Camelot has lost its legal bid to prevent the handover of the National Lottery licence to rival Allwyn after the High Court ruled it could go ahead.
The Gambling Commission said the court had agreed to lift the suspension preventing it from beginning the licence transfer, which was put in place when Camelot launched legal action in April challenging the decision to pick Allwyn as the firm to run the lottery from 2024.
The commission announced in March that it had chosen Allwyn – which runs lotteries in Austria, Italy and Greece – for the next licence, ditching Camelot after 30 years.
Camelot launched legal proceedings a month later challenging the decision, claiming the Gambling Commission got the decision “badly wrong”.
The commission asked the High Court to overturn the automatic stay-put order on the handover due to the legal case, warning over disruption it could cause to the lottery.
The regulator said: “We made clear that disrupting the implementation of Allwyn’s plans would present potentially severe consequences for the National Lottery and good causes.
“It also risked the National Lottery not operating to its full potential at the start of the fourth licence.”
It added that following the court’s decision its “priority is to continue to work to implement our decision and ensure a seamless and timely transition to the next licence, for the benefit of participants and good causes”.
Despite the High Court decision, Camelot’s legal challenge against the licence decision will continue.
Camelot is hoping for a trial in October, but the commission is pushing for it to begin in January.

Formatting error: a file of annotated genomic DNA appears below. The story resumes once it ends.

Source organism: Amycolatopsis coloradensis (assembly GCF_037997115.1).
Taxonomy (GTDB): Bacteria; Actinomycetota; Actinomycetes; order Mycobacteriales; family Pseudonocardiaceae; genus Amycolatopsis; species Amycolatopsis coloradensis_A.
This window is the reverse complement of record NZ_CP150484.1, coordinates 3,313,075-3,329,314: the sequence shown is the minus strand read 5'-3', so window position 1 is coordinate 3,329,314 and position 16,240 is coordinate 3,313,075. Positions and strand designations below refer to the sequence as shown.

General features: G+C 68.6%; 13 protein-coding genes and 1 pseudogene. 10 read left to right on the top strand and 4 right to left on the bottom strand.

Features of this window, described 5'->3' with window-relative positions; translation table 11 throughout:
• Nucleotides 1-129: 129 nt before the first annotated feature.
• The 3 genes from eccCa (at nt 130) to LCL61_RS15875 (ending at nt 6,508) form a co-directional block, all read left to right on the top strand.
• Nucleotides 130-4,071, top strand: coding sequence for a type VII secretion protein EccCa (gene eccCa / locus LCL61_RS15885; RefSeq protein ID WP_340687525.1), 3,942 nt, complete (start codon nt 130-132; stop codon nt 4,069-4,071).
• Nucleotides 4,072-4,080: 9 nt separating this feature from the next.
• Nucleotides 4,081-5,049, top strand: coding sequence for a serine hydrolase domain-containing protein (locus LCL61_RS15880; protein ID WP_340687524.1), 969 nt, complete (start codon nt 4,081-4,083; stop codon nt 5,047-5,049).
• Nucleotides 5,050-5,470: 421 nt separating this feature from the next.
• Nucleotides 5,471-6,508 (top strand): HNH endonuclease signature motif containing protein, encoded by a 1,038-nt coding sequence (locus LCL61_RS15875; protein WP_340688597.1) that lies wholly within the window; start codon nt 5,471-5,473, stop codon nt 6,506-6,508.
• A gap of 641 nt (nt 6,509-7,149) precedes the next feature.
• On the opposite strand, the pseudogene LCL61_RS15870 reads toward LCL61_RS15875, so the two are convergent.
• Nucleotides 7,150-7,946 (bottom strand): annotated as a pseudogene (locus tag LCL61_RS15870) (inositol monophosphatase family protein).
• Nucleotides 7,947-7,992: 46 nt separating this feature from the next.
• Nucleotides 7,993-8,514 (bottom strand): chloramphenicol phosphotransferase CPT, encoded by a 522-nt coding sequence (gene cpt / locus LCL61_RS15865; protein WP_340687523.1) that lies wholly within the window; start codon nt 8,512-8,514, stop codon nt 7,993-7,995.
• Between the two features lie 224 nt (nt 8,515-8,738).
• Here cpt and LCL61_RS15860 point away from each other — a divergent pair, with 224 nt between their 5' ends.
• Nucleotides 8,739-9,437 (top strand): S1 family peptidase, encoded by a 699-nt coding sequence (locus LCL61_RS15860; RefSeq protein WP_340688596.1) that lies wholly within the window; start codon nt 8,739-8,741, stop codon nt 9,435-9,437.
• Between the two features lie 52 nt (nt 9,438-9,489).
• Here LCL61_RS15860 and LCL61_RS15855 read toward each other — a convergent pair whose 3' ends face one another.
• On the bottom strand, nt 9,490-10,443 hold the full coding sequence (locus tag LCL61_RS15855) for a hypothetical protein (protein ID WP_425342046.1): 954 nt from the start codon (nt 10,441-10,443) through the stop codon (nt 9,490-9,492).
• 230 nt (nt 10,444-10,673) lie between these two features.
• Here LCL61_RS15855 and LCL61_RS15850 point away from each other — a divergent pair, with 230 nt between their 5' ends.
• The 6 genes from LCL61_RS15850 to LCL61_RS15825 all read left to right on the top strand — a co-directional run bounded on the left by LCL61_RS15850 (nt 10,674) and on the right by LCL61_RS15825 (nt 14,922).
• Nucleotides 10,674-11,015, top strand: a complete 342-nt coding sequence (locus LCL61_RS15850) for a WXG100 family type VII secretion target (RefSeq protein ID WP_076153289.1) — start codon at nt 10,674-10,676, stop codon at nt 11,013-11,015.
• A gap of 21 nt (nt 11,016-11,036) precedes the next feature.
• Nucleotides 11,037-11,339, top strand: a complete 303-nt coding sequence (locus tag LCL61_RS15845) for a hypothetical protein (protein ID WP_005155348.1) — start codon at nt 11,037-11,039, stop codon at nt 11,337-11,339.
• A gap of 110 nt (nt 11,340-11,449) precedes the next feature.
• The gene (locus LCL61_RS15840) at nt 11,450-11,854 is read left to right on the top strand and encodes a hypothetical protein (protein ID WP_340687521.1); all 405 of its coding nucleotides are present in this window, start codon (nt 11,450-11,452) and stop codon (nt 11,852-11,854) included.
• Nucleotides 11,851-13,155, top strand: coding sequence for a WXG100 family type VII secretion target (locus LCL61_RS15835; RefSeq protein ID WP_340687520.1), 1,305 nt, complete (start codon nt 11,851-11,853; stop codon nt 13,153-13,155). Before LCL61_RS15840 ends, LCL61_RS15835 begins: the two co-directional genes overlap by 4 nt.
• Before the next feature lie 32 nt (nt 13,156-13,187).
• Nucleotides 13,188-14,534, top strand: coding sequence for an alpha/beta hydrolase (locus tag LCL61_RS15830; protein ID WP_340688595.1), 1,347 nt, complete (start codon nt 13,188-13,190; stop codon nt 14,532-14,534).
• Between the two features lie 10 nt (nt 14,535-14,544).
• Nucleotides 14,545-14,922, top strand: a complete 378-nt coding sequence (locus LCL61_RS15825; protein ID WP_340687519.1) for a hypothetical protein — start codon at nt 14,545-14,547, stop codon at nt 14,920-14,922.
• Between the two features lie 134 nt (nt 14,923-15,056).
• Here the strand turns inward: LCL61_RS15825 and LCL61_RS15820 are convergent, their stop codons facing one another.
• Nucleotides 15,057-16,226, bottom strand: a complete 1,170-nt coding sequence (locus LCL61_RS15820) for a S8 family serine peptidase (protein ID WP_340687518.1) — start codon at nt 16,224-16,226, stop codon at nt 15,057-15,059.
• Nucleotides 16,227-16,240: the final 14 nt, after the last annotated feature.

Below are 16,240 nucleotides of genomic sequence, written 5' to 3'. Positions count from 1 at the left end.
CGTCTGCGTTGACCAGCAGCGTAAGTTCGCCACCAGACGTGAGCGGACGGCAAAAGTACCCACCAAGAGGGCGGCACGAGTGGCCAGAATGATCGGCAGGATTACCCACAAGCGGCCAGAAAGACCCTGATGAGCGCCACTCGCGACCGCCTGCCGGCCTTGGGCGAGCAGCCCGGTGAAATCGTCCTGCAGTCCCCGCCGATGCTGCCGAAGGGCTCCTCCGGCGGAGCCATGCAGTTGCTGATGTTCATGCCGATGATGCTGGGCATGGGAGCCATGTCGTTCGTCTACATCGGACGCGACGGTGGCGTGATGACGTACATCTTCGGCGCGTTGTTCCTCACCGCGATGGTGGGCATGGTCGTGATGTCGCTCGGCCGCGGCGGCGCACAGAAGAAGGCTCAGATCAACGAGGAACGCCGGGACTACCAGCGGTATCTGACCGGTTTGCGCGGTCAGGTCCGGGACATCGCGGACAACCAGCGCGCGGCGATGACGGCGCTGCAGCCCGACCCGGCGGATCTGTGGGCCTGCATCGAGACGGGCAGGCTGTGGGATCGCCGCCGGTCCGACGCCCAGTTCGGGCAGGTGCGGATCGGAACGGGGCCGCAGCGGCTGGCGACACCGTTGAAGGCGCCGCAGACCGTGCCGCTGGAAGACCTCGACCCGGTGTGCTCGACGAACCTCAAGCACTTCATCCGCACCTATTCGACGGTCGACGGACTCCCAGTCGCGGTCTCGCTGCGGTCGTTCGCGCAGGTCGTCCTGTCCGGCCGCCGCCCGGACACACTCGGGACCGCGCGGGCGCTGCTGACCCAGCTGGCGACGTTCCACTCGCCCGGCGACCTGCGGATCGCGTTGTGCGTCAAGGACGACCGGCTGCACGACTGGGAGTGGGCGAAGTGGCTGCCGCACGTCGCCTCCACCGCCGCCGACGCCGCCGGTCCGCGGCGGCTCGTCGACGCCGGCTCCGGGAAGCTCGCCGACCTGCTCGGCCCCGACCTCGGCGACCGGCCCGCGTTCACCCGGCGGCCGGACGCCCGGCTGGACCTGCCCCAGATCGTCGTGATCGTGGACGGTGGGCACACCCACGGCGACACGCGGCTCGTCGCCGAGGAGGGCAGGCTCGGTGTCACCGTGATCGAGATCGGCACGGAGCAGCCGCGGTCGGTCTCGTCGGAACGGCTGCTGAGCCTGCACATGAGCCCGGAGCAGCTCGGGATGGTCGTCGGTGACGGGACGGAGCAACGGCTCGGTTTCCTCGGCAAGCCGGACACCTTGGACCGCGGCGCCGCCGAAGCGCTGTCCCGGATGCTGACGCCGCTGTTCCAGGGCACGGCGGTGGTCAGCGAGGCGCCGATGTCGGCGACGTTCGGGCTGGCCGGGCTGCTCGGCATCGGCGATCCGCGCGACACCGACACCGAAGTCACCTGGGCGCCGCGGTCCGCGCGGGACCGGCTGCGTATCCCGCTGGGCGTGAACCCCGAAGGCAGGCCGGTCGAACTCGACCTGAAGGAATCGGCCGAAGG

Camelot is expected to sue the regulator for an estimated £500 million damages.
The commission said it will be “preparing for trial of the various claims”.
“We remain resolute that we have run a fair and robust competition, and that our evaluation has been carried out fairly and lawfully in accordance with our statutory duties,” it said.
Allwyn also welcomed the decision, saying it is “good news for the National Lottery; it enables the Gambling Commission to move forward to award Allwyn the fourth National Lottery licence”.
A spokesman for Camelot said: “While disappointing, this judgment only addresses whether or not the enabling agreement can be signed while our case is heard.
“We will take some time to consider our next steps and continue to believe that we have a very strong legal case.”
In a court submission, Camelot said the commission’s decision to award the licence to Allwyn was likely to put Camelot “out of business”.
Camelot, owned by the Ontario Teachers’ Pension Plan, has run the UK lottery since 2004.
Its annual figures on Tuesday showed that sales fell 3% to £8.1 billion in the year to March 31 as it flagged signs that players had “tightened their belts” in the face of soaring living costs.
Camelot chief executive Nigel Railton told the PA news agency on unveiling the figures that it had “no choice but to go to court and ask them who is the rightful winner” of the fourth licence.
“This is the biggest procurement decision in this Parliament and it really deserves independent scrutiny,” he said.